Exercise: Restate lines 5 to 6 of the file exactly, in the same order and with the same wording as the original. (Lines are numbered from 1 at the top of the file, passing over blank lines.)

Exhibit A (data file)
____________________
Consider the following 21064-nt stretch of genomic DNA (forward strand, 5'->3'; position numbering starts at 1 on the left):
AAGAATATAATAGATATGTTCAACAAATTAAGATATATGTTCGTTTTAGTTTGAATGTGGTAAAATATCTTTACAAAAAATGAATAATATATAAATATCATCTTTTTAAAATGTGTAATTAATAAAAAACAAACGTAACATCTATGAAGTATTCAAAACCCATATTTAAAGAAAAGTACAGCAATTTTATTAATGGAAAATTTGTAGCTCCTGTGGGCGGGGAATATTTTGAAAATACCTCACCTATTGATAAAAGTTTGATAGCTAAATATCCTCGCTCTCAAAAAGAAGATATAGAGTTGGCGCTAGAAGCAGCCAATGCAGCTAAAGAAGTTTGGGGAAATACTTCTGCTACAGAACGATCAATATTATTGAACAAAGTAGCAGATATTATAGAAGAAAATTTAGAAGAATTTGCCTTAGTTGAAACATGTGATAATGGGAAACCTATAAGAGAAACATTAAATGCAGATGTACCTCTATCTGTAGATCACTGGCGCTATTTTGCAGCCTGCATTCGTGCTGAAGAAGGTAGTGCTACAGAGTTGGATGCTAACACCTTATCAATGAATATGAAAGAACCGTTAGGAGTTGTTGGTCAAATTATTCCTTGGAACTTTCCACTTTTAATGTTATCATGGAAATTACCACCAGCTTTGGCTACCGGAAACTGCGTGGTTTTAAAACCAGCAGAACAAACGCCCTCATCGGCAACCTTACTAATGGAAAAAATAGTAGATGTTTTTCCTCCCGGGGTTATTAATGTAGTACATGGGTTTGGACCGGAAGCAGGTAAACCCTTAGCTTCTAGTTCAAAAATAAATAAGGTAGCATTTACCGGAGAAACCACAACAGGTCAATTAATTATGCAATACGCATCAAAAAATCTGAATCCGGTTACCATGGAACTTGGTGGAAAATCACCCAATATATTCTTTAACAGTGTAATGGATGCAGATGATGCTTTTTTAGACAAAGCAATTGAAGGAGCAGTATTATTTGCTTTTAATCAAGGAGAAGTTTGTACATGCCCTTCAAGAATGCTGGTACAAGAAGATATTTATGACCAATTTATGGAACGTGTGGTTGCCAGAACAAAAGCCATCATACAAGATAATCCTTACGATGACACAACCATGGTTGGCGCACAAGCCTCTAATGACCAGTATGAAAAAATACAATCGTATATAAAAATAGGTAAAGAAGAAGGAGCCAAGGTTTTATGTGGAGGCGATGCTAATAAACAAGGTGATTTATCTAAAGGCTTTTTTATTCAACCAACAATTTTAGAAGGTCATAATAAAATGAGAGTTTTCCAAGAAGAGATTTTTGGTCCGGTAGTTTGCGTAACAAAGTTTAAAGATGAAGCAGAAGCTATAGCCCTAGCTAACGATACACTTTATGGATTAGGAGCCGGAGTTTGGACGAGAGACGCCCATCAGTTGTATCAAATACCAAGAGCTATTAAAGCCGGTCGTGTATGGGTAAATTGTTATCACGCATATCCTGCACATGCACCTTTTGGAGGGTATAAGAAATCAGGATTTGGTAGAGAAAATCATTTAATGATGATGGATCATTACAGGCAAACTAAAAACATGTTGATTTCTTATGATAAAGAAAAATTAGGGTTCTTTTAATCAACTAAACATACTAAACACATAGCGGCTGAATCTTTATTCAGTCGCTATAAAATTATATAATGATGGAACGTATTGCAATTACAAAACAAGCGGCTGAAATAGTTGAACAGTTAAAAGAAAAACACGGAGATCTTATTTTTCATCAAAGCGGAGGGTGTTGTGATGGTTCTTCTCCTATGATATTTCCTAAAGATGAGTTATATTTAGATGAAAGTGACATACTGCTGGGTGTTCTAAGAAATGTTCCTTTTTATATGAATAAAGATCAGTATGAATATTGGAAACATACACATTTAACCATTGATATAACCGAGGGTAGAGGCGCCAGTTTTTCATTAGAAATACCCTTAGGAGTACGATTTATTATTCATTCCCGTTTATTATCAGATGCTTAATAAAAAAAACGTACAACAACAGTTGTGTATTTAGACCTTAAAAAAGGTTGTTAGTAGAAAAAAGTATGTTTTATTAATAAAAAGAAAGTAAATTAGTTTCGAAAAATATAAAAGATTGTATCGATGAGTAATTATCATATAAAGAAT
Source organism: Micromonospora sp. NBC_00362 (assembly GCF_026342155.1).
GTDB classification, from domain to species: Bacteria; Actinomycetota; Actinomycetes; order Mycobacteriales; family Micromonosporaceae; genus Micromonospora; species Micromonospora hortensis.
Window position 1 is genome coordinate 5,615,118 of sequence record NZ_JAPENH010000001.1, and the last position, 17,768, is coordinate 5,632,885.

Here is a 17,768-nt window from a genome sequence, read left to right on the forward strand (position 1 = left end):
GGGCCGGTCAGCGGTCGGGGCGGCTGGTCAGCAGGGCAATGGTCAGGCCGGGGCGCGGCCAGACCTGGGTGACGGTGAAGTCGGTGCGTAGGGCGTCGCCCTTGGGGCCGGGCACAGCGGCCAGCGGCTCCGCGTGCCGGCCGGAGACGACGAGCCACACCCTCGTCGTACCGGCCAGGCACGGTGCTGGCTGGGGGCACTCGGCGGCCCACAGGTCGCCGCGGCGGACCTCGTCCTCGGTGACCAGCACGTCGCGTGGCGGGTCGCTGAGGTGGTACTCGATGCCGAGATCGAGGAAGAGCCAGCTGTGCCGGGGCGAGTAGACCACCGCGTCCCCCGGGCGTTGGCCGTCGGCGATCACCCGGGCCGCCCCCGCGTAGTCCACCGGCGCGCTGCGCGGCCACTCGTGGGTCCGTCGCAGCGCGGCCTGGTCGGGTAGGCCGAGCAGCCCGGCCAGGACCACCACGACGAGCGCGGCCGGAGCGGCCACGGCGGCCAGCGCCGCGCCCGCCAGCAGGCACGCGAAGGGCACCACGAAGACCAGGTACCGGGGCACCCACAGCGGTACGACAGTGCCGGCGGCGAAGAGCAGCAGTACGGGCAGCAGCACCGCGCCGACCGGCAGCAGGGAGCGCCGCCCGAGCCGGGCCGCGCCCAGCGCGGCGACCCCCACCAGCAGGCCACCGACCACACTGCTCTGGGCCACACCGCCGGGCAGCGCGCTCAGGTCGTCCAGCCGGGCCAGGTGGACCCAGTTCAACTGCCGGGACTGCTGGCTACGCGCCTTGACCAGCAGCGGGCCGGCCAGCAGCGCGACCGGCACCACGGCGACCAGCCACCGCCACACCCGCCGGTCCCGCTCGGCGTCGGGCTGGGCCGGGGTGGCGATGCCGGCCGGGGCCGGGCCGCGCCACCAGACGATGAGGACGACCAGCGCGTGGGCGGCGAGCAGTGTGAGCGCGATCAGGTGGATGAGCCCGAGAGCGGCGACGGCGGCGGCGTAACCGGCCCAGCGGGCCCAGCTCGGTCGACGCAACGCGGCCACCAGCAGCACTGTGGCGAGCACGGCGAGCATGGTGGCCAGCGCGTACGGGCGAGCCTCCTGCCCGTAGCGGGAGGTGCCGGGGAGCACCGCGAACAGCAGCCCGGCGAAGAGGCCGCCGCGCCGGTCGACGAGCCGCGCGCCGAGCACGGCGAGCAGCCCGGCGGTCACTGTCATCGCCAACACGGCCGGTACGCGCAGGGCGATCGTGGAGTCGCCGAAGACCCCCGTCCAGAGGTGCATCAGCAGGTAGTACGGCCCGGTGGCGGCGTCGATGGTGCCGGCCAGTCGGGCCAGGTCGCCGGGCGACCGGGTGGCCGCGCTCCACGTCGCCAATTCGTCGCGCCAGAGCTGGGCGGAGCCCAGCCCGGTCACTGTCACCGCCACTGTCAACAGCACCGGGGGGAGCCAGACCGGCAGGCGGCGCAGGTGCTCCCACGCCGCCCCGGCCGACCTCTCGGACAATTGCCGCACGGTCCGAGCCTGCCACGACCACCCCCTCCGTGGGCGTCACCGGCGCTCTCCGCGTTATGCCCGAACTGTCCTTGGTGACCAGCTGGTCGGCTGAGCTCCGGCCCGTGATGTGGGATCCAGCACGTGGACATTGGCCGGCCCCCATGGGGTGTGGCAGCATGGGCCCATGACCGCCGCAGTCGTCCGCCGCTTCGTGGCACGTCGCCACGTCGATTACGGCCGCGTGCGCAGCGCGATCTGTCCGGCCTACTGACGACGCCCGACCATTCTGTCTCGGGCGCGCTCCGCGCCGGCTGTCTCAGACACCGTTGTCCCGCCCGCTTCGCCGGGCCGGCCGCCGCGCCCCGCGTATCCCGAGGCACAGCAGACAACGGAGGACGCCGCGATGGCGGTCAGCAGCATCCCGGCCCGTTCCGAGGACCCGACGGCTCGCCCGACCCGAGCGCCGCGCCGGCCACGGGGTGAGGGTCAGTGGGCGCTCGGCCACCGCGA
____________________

Window position 1 is genome coordinate 5,615,118 of sequence record NZ_JAPENH010000001.1, and the last position, 17,768, is coordinate 5,632,885.

Here is a 17,768-nt window from a genome sequence, read left to right on the forward strand (position 1 = left end):